Europe’s new tax rules are bad for games

As of January 1, 2015 the European Union has instituted changes to the existing rules regarding value added taxes (VAT) on electronic services. The changes are designed to address tax evasion from large corporations, but the new rules have a number of implications that could burden small business and make it even harder to compete with the multinationals.

SuperData VAT Graph

Ye olde VAT system

Under the old system, companies could charge a single VAT rate across the EU. That rate was determined by the VAT of whichever country the company was physically based. However, large corporations like Amazon and Apple created complicated tax and legal structures to declare revenue in Luxembourg, whose VAT is the lowest in the EU. According to the European Council, this practice has created a “VAT gap” which it estimated at €177 billion ($210 billion US) in 2012.

The change

Now, companies providing digital services are required to pay VAT on wherever each customer is located. This means companies will be responsible for calculating VAT across 28 different EU member states ranging from 17% to 25%. Companies will also be responsible for identifying their customer’s location through two pieces of information, e.g., IP address, billing address, SIM card country code, etc. Additionally, they must update their terms and conditions to inform users they are now required to disclose their location.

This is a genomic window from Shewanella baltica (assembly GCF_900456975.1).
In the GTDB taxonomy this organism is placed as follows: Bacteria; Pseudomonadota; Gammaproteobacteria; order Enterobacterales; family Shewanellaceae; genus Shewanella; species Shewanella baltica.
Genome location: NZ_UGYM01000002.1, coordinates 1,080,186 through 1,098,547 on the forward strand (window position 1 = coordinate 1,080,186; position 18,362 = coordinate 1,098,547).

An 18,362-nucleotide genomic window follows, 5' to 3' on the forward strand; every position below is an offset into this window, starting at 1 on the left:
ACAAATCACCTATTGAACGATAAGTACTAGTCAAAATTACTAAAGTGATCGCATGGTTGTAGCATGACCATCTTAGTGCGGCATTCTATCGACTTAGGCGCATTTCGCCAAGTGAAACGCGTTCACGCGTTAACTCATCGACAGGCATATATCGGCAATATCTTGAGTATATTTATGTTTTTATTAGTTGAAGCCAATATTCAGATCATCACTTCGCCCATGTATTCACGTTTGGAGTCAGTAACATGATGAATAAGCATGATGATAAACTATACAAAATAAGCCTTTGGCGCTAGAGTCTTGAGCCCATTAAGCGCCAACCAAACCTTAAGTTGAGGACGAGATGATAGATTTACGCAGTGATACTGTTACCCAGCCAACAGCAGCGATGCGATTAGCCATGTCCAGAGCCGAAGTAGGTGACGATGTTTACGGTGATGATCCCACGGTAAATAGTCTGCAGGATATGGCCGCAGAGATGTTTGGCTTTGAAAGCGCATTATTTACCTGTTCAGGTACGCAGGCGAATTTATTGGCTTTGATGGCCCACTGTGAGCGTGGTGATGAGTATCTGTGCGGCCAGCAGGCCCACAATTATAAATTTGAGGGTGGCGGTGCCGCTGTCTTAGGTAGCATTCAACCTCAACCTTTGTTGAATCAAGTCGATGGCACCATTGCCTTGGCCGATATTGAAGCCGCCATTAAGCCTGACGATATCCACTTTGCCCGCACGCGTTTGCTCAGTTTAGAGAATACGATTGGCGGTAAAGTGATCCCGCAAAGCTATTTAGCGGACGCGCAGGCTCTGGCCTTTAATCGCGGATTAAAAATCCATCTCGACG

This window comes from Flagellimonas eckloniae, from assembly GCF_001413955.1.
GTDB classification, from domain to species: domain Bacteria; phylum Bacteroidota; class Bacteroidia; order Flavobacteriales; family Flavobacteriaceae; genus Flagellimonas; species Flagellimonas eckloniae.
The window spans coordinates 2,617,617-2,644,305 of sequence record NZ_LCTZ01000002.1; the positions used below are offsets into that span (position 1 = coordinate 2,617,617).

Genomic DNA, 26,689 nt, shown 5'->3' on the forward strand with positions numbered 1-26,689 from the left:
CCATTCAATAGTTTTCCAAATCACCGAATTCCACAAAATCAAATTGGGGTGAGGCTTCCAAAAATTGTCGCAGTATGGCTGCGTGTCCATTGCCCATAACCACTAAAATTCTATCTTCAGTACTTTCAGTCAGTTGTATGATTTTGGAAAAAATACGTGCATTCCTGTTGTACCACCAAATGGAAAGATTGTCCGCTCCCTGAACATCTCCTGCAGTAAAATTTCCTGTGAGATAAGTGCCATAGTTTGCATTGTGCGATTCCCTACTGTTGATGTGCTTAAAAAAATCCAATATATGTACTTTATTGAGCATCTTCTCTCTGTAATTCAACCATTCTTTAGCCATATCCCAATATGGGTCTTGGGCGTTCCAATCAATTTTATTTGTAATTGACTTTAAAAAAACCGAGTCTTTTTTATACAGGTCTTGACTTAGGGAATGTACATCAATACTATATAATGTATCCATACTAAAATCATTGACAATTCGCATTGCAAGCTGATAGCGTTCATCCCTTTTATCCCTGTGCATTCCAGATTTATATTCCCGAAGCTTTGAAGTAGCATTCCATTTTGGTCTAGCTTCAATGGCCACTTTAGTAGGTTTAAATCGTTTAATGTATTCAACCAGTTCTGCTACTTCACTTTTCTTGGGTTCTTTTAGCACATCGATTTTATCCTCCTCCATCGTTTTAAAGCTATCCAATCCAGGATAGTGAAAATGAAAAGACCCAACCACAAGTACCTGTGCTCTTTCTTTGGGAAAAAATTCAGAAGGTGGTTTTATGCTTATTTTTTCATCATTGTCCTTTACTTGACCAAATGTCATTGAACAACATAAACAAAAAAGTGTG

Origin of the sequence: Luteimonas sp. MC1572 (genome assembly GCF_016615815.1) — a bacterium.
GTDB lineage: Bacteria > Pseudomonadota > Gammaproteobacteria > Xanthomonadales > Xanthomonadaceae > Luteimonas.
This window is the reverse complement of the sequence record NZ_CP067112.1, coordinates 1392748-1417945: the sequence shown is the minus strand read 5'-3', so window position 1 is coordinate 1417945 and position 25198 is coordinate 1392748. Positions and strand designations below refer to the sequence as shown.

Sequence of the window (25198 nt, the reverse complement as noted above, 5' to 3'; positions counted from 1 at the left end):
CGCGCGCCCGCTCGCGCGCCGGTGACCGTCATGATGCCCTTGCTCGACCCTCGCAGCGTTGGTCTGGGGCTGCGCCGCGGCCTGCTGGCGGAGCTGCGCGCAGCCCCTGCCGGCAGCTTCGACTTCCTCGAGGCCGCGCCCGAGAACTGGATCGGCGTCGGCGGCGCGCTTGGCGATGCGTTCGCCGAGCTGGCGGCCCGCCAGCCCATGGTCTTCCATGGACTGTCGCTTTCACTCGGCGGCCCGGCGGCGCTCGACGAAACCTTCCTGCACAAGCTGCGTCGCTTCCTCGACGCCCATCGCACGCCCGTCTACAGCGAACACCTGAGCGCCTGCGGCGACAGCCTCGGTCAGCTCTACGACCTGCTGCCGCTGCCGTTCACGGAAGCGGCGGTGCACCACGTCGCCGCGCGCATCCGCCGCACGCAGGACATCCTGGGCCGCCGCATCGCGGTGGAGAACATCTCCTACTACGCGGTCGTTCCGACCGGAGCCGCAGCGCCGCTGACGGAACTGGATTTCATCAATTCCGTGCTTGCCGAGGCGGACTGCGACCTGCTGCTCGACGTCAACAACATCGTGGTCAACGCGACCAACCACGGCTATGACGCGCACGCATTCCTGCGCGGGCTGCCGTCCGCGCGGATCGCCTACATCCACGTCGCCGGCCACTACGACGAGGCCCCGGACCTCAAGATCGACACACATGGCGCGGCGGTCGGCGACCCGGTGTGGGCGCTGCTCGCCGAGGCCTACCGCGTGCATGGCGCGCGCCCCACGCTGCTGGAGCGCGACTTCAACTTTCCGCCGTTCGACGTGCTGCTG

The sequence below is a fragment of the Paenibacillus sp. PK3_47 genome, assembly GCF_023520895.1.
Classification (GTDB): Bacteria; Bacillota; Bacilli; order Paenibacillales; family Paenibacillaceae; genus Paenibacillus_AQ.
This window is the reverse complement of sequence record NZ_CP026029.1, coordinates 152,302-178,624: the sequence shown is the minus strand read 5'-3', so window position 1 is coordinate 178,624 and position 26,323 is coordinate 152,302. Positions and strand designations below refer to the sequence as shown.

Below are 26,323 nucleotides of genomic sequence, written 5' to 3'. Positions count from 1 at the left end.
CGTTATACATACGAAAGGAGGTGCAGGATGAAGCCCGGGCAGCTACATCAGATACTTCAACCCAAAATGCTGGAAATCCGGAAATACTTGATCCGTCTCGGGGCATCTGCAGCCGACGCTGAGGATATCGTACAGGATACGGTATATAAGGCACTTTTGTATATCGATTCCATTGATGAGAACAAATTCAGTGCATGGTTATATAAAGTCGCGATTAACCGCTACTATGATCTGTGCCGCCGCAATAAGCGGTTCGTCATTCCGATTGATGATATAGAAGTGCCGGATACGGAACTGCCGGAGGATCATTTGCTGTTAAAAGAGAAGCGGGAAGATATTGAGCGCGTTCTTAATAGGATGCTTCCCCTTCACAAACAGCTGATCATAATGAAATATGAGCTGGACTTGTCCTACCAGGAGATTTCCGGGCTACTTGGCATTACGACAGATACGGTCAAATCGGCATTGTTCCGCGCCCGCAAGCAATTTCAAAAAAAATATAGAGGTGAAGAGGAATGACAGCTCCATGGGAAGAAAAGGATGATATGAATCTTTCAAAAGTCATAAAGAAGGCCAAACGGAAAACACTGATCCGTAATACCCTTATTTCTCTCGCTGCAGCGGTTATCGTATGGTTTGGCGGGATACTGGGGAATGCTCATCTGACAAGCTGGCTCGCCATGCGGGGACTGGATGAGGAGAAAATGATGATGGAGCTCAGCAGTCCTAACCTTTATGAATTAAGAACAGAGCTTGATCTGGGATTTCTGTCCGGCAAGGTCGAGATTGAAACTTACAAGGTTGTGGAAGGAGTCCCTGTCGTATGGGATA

In an effort to alleviate the added administrative load, the EU has launched the Mini One Stop Shop. The web portal will allow companies to register VAT in one country, which will distribute the earnings to other EU member states. Companies, however, will still be responsible for calculating what they owe to whom. This has enraged many small business owners who are demanding a threshold be set to exempt small nascent companies.

How does VAT affect mobile game companies?

The most obvious effect of the new rules is that users in places with high VAT like Denmark and Sweden will pay more for digital goods when buying directly from companies. However, how exactly costs will shift in online markets like Apple’s App Store are still unclear. For example, platforms could charge the lowest VAT across the EU and absorb the extra cost or raise prices for everyone. Alternatively, they could individually adjust prices in each country or even pass some the cost to developers.

But perhaps most alarming is the effect this has on especially small-sized transactions. Mobile game publishers have reported seeing a negative effect on overall sales and an increase in customer complaints following Apple’s minimum price increases. This creates two problems for game companies: first, they are now in a defensive position and forced to educate the consumer. With free-to-play already under fire, it presents a very real problem to publishers who have to explain why the cost of their goods and services has gone up. Second, it creates another barrier between the largest, most successful game companies on mobile, and those at the bottom. On the long term, this reduces the success rate of smaller, and generally more innovative, companies and pushes mobile game publishers toward a more defensive, risk-averse strategy.

Outside the EU

One piece of good news for small companies is that they will no longer be required to levy VAT to customers outside the EU. On the other hand, US-based companies delivering digital products to the EU are technically required to charge VAT accordingly. However, this mostly applies to large companies with a physical presence in Europe as those without one are rarely if ever prosecuted.